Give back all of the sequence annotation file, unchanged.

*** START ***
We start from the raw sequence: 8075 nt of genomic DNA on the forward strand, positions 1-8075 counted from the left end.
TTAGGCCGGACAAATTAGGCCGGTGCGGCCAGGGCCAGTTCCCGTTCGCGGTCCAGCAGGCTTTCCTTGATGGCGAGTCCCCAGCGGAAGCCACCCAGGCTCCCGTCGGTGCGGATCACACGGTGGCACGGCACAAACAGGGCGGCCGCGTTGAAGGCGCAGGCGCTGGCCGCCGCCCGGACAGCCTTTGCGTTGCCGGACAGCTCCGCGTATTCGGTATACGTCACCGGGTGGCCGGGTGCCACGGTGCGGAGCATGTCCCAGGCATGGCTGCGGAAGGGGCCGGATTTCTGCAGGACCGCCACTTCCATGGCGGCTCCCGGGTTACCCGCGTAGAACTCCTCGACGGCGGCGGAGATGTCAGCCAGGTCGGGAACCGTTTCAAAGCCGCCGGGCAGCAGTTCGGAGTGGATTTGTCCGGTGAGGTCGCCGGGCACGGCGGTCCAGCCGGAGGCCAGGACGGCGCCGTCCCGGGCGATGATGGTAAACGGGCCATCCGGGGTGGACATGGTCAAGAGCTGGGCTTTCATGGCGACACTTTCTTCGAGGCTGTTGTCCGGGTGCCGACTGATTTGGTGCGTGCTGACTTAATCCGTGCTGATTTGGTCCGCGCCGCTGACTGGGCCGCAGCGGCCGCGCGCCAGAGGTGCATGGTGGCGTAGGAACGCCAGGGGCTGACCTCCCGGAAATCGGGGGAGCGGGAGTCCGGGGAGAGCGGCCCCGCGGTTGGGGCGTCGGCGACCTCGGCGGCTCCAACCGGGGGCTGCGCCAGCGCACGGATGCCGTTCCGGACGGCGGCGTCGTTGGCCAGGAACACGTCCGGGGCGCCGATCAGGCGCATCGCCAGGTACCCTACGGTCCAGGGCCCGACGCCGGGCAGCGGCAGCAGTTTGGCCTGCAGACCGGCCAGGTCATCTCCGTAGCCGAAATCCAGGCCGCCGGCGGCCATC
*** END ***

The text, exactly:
We start from the raw sequence: 8075 nt of genomic DNA on the forward strand, positions 1-8075 counted from the left end.
TTAGGCCGGACAAATTAGGCCGGTGCGGCCAGGGCCAGTTCCCGTTCGCGGTCCAGCAGGCTTTCCTTGATGGCGAGTCCCCAGCGGAAGCCACCCAGGCTCCCGTCGGTGCGGATCACACGGTGGCACGGCACAAACAGGGCGGCCGCGTTGAAGGCGCAGGCGCTGGCCGCCGCCCGGACAGCCTTTGCGTTGCCGGACAGCTCCGCGTATTCGGTATACGTCACCGGGTGGCCGGGTGCCACGGTGCGGAGCATGTCCCAGGCATGGCTGCGGAAGGGGCCGGATTTCTGCAGGACCGCCACTTCCATGGCGGCTCCCGGGTTACCCGCGTAGAACTCCTCGACGGCGGCGGAGATGTCAGCCAGGTCGGGAACCGTTTCAAAGCCGCCGGGCAGCAGTTCGGAGTGGATTTGTCCGGTGAGGTCGCCGGGCACGGCGGTCCAGCCGGAGGCCAGGACGGCGCCGTCCCGGGCGATGATGGTAAACGGGCCATCCGGGGTGGACATGGTCAAGAGCTGGGCTTTCATGGCGACACTTTCTTCGAGGCTGTTGTCCGGGTGCCGACTGATTTGGTGCGTGCTGACTTAATCCGTGCTGATTTGGTCCGCGCCGCTGACTGGGCCGCAGCGGCCGCGCGCCAGAGGTGCATGGTGGCGTAGGAACGCCAGGGGCTGACCTCCCGGAAATCGGGGGAGCGGGAGTCCGGGGAGAGCGGCCCCGCGGTTGGGGCGTCGGCGACCTCGGCGGCTCCAACCGGGGGCTGCGCCAGCGCACGGATGCCGTTCCGGACGGCGGCGTCGTTGGCCAGGAACACGTCCGGGGCGCCGATCAGGCGCATCGCCAGGTACCCTACGGTCCAGGGCCCGACGCCGGGCAGCGGCAGCAGTTTGGCCTGCAGACCGGCCAGGTCATCTCCGTAGCCGAAATCCAGGCCGCCGGCGGCCATC